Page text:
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Characterization of Human Mammary Epithelial Stem Cells

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Annual summary rept. 15 Sep 2006-14 Sep 2007

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The mammary epithelium in normal adult female mice contains undifferentiated stem cells with extensive in vivo regenerative and self-renewal potential. Analogous cells presumably exist in the mammary glands of adult women, and may be the target cells for transforming mutations that lead to the evolution of breast cancer stem cells. The objective of this grant is to develop a robust, reproducible and specific assay for normal human mammary stem cells, based on a recently-developed xenotransplant methodology. The assay will be applied to identify stem cell markers, develop a methodology to purify stem cells from normal adult breast tissue, and derive information about their frequency and regulation. Considerable progress has been made in developing a stem cell assay in the first year of this grant. We have established conditions that allow human mammary tissue to be regenerated in subrenal xenografts in highly immunodeficient mice, starting with small innocula of dissociated human mammary cells. Furthermore, we have shown that measuring the number of progenitors present in xenografts after several weeks serves as a sensitive and objective readout for the presence of primitive stem-like cells among the transplanted cells, allowing this system to be used as a quantitative stem cell assay. Transplants of FACS-separated sub-populations show that these stem cells have a CD49fhigh EpCAM-low CD31-CD45- phenotype. These findings set the stage for further biological and molecular characterization studies of normal human mammary stem cells and their relationship to human breast cancer stem cells.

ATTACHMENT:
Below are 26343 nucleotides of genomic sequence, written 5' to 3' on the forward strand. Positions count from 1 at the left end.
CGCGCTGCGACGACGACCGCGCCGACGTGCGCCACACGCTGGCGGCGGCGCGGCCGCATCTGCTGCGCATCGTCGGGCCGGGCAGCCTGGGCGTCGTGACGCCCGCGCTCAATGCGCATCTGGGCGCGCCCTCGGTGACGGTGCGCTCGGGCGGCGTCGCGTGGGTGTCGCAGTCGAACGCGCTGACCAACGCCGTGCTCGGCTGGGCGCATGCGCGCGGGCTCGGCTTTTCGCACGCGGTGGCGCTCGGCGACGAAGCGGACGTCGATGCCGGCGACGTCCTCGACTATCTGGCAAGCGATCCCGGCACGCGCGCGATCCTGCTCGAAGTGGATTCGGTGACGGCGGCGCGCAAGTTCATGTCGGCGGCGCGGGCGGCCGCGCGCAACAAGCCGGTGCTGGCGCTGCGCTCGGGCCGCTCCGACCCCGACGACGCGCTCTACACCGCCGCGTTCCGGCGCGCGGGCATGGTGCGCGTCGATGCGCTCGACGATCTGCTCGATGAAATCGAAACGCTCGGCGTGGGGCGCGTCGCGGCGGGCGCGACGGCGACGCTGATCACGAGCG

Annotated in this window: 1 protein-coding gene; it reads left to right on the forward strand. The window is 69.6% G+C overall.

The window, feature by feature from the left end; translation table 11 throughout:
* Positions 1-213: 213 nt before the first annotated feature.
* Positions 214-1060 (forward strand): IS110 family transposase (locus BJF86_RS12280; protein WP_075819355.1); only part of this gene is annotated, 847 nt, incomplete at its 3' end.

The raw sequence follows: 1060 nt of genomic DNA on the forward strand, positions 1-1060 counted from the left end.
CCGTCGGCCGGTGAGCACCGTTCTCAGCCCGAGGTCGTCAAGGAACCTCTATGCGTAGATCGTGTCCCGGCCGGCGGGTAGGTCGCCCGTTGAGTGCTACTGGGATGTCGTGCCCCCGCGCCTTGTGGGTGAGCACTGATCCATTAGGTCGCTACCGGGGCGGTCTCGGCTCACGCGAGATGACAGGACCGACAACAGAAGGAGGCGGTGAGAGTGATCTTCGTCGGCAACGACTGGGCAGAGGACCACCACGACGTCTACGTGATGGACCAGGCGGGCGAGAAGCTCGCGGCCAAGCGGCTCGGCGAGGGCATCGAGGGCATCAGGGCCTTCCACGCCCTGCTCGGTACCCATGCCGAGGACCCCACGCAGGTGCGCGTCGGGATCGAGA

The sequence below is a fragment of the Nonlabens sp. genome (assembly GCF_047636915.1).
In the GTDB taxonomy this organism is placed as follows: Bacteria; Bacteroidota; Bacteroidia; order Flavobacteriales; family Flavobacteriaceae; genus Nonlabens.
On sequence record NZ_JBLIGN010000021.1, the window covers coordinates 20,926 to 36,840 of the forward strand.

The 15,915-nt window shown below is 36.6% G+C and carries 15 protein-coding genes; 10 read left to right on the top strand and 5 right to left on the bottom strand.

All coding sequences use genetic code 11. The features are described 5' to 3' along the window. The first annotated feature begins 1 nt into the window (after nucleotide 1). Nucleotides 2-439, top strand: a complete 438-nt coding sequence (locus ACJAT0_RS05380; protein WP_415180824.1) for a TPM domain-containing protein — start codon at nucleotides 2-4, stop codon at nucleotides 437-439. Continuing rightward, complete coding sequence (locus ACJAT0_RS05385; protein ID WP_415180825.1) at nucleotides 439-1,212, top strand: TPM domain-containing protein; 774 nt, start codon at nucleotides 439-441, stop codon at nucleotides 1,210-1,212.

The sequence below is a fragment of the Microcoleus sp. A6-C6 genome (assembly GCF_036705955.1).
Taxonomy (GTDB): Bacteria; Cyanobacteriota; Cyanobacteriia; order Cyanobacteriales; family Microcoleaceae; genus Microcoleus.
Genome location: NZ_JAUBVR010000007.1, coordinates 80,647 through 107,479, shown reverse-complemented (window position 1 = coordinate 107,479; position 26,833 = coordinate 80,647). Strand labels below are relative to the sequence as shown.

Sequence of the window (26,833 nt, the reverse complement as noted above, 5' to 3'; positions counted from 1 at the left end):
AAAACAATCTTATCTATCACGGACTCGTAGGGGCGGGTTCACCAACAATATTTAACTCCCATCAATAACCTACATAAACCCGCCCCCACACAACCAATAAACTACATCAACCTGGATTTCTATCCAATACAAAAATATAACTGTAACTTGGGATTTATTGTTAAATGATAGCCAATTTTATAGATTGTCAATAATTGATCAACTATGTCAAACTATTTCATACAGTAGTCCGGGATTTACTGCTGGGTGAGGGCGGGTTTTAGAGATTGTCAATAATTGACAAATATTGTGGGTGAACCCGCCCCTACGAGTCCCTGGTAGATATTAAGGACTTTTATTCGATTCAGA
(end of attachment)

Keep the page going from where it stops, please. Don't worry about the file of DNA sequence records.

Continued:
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  • Anatomy and Physiology
  • Medicine and Medical Research

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